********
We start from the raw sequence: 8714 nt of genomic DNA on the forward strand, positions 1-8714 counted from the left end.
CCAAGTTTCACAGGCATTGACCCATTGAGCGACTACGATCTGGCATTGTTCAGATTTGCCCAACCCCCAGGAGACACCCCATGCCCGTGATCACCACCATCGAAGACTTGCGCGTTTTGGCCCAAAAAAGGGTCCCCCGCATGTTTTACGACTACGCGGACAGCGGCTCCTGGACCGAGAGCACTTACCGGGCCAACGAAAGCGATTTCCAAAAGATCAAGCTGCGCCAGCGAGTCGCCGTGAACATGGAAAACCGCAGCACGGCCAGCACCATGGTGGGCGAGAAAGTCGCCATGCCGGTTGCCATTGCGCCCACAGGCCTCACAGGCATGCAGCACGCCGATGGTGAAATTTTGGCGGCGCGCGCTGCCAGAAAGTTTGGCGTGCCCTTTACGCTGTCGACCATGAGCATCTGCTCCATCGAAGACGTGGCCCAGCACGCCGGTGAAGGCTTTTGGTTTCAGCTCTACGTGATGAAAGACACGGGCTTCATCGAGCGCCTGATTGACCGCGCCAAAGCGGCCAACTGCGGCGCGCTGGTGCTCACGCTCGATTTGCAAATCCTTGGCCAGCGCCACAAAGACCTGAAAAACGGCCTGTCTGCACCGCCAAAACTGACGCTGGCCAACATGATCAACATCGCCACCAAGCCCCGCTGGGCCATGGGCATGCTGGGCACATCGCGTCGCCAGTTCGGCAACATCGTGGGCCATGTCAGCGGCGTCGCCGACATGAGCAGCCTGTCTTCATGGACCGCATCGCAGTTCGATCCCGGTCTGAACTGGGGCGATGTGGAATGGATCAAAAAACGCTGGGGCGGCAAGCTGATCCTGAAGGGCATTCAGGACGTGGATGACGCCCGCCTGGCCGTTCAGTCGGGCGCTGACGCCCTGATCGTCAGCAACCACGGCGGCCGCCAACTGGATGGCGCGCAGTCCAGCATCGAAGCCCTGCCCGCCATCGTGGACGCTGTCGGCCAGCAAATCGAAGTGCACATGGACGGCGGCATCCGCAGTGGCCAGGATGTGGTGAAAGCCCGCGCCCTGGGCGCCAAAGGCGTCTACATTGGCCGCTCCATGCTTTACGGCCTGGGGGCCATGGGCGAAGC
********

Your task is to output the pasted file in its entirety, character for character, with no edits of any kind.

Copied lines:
We start from the raw sequence: 8714 nt of genomic DNA on the forward strand, positions 1-8714 counted from the left end.
CCAAGTTTCACAGGCATTGACCCATTGAGCGACTACGATCTGGCATTGTTCAGATTTGCCCAACCCCCAGGAGACACCCCATGCCCGTGATCACCACCATCGAAGACTTGCGCGTTTTGGCCCAAAAAAGGGTCCCCCGCATGTTTTACGACTACGCGGACAGCGGCTCCTGGACCGAGAGCACTTACCGGGCCAACGAAAGCGATTTCCAAAAGATCAAGCTGCGCCAGCGAGTCGCCGTGAACATGGAAAACCGCAGCACGGCCAGCACCATGGTGGGCGAGAAAGTCGCCATGCCGGTTGCCATTGCGCCCACAGGCCTCACAGGCATGCAGCACGCCGATGGTGAAATTTTGGCGGCGCGCGCTGCCAGAAAGTTTGGCGTGCCCTTTACGCTGTCGACCATGAGCATCTGCTCCATCGAAGACGTGGCCCAGCACGCCGGTGAAGGCTTTTGGTTTCAGCTCTACGTGATGAAAGACACGGGCTTCATCGAGCGCCTGATTGACCGCGCCAAAGCGGCCAACTGCGGCGCGCTGGTGCTCACGCTCGATTTGCAAATCCTTGGCCAGCGCCACAAAGACCTGAAAAACGGCCTGTCTGCACCGCCAAAACTGACGCTGGCCAACATGATCAACATCGCCACCAAGCCCCGCTGGGCCATGGGCATGCTGGGCACATCGCGTCGCCAGTTCGGCAACATCGTGGGCCATGTCAGCGGCGTCGCCGACATGAGCAGCCTGTCTTCATGGACCGCATCGCAGTTCGATCCCGGTCTGAACTGGGGCGATGTGGAATGGATCAAAAAACGCTGGGGCGGCAAGCTGATCCTGAAGGGCATTCAGGACGTGGATGACGCCCGCCTGGCCGTTCAGTCGGGCGCTGACGCCCTGATCGTCAGCAACCACGGCGGCCGCCAACTGGATGGCGCGCAGTCCAGCATCGAAGCCCTGCCCGCCATCGTGGACGCTGTCGGCCAGCAAATCGAAGTGCACATGGACGGCGGCATCCGCAGTGGCCAGGATGTGGTGAAAGCCCGCGCCCTGGGCGCCAAAGGCGTCTACATTGGCCGCTCCATGCTTTACGGCCTGGGGGCCATGGGCGAAGC